Friday Night Talks: Amy Godine, “The Black Woods”
December 1 @ 6:00 pm – 7:00 pm
Adirondack Center for Writing (15 Broadway, Saranac Lake)
Join us for a talk with Amy Godine, author of The Black Woods. Godine will present about her book and then take questions from the audience. Copies of the book will be available at the event.
In The Black Woods, Amy Godine recalls the pioneering Black families who moved to the Adirondacks in the mid-19th century to build farms and rural communities, and to gain the right to vote. In 1846 and ’47, upstate abolitionist and land baron donated 120,000 Adirondack acres to 3,000 Black New York men to ease their migration from the cities and their access to the vote. Since 1821, Black New Yorkers were denied the vote unless they could show ownership of $250 in real property. The Black Woods plumbs the rich experience of the grantee-pioneers on an obdurate, unknown frontier, and tracks the fate of Smith’s “scheme of justice and benevolence” in the resistant pages of Adirondack history, and in Black memory, too.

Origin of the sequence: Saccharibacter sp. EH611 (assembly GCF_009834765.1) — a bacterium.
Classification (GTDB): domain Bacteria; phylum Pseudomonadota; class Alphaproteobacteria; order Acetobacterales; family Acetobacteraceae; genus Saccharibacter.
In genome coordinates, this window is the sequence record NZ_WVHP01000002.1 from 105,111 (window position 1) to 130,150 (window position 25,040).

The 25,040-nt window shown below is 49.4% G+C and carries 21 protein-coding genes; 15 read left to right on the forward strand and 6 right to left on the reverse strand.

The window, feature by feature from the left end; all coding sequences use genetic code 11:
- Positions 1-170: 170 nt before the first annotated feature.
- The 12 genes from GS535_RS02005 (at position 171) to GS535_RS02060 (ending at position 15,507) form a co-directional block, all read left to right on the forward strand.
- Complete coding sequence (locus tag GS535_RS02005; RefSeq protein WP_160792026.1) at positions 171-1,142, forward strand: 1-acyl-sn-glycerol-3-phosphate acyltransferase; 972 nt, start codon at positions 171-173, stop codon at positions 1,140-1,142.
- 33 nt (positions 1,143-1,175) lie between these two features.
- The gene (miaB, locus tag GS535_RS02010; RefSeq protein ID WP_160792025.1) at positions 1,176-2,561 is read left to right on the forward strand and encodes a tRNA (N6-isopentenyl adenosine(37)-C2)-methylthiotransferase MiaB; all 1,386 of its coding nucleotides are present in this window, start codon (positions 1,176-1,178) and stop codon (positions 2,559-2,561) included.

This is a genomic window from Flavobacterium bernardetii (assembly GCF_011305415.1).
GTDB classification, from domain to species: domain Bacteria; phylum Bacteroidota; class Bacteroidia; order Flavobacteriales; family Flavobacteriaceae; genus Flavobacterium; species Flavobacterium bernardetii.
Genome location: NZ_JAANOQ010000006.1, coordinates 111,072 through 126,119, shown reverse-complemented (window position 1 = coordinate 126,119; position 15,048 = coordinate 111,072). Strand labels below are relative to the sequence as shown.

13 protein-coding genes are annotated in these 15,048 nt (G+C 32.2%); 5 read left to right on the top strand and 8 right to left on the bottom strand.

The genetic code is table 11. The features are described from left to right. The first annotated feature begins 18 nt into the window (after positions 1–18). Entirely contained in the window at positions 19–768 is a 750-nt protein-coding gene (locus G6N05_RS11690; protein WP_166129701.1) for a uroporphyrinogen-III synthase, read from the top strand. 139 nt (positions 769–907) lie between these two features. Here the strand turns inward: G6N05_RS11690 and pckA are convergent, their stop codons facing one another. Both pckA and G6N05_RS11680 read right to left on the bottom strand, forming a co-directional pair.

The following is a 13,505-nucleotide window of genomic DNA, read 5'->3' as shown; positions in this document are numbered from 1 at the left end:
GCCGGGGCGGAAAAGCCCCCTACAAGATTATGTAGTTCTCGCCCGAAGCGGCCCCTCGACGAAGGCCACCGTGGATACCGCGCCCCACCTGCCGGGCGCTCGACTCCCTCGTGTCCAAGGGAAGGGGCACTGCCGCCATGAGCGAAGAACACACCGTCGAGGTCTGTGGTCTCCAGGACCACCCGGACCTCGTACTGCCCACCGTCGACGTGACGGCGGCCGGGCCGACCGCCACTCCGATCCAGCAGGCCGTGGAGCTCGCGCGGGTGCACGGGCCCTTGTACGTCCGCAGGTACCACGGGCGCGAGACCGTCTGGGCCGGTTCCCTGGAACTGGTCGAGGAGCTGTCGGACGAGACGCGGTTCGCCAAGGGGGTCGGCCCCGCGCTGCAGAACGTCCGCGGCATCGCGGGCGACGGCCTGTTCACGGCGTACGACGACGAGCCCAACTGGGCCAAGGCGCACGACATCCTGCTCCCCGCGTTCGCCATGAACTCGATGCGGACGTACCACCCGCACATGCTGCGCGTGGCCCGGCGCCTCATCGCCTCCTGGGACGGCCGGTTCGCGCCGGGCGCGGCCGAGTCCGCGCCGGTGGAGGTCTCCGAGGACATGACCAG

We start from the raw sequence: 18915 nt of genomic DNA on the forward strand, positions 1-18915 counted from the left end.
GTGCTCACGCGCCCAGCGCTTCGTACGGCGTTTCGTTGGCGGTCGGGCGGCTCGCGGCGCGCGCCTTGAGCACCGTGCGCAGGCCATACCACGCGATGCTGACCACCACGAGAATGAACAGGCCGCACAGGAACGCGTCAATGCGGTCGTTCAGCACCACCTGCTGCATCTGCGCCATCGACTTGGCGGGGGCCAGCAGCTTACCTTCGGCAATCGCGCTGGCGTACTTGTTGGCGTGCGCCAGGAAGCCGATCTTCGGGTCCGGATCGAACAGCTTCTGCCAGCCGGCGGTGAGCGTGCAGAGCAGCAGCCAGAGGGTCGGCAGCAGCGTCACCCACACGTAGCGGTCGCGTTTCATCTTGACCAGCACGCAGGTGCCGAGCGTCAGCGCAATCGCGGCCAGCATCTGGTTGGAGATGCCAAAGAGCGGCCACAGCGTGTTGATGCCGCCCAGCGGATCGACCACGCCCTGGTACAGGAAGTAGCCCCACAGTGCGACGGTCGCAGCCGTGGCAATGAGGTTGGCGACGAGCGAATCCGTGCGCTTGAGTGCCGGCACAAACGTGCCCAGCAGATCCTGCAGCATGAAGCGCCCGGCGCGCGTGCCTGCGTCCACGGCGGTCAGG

Independent scholar, writer, and speaker Amy Godine started researching and writing about Adirondack social history in 1988, when she moved to Saratoga Springs. Focusing on the under-told stories of marginalized communities, ethnic enclaves, and Adirondackers of little notice in the environmental narrative, Godine celebrates a peopled Adirondacks as diverse, vivid, and dramatic as the wild land itself.Most of her articles may be found in Adirondack Life. Scholarly journals like Prospects: A Journal of American Cultural Studies,New York Folklore, Hudson River Valley Review: A Journal of Regional Cultural Studies, Clinton County Antiquarian, have published her as well. Her fiction has appeared in The Quarterly, Triquarterly, and The North American Review, among other literary journals.For the social action group, John Brown Lives!, Godine wrote and curated the exhibition, Dreaming of Timbuctoo, which opened at the Adirondack Museum and has since beguiled viewers at venues as far-flung as Rutgers, Skidmore, Siena, St. Lawrence, Middlebury Town Hall, the New York State Museum, the Adirondack Correctional Facility in Ray Brook, the Whallonsburg Grange, and the New York State Fair. It is also on permanent display at the John Brown Farm State Historic Site in North Elba.